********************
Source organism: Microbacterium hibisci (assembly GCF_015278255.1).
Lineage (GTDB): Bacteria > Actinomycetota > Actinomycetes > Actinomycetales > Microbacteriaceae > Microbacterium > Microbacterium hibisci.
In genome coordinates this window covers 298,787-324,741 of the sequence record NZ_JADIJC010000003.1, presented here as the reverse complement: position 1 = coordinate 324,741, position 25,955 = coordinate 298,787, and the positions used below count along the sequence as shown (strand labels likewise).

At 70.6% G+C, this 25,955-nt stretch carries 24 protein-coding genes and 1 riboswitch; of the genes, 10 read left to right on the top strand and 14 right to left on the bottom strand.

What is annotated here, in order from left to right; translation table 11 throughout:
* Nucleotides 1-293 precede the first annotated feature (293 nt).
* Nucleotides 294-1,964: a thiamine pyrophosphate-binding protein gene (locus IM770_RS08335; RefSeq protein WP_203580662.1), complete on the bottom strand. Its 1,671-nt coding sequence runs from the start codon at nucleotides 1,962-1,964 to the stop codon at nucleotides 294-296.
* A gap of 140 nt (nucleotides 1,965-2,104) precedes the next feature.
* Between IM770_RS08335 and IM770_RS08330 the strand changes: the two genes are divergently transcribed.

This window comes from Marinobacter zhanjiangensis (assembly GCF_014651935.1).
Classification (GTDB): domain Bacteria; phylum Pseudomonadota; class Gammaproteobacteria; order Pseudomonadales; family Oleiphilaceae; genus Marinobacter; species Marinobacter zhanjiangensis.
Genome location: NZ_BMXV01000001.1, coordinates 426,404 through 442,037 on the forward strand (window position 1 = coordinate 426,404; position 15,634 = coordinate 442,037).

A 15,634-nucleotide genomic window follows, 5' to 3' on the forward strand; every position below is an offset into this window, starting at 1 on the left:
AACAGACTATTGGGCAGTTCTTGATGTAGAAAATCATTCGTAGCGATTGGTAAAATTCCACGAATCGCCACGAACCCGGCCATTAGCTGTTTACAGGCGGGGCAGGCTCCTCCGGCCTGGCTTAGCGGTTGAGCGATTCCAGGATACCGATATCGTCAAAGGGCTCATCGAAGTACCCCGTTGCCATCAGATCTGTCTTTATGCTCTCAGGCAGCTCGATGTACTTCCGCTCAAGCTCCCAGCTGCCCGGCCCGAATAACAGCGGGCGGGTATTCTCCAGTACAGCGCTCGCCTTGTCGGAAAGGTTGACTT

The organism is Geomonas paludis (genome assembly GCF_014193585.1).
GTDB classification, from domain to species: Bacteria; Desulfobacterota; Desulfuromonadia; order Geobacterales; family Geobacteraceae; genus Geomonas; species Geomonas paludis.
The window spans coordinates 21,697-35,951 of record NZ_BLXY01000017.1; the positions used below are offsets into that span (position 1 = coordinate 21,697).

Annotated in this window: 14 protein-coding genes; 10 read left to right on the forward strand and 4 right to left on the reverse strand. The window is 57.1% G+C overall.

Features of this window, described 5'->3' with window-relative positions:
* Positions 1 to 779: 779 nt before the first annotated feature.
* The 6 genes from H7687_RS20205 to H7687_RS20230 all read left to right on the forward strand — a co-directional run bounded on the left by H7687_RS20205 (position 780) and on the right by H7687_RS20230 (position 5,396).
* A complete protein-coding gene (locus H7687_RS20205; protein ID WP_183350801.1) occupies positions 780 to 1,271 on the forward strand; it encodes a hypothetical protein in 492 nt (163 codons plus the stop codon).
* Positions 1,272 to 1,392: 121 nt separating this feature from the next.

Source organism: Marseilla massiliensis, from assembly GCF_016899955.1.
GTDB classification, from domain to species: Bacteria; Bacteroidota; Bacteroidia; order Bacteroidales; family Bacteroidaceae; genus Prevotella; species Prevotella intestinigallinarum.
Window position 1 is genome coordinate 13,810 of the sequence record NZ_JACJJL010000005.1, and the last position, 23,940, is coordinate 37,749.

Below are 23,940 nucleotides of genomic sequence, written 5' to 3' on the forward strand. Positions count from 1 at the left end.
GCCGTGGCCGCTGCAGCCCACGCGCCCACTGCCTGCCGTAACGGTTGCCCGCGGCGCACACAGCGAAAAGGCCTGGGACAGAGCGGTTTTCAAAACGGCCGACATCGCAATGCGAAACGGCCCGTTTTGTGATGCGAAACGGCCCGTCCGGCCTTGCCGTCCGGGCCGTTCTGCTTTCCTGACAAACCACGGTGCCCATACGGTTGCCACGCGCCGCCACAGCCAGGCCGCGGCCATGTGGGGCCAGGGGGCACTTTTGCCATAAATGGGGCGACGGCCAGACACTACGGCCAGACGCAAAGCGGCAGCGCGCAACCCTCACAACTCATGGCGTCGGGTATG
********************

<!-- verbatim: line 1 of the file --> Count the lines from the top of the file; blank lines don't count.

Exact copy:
Source organism: Microbacterium hibisci (assembly GCF_015278255.1).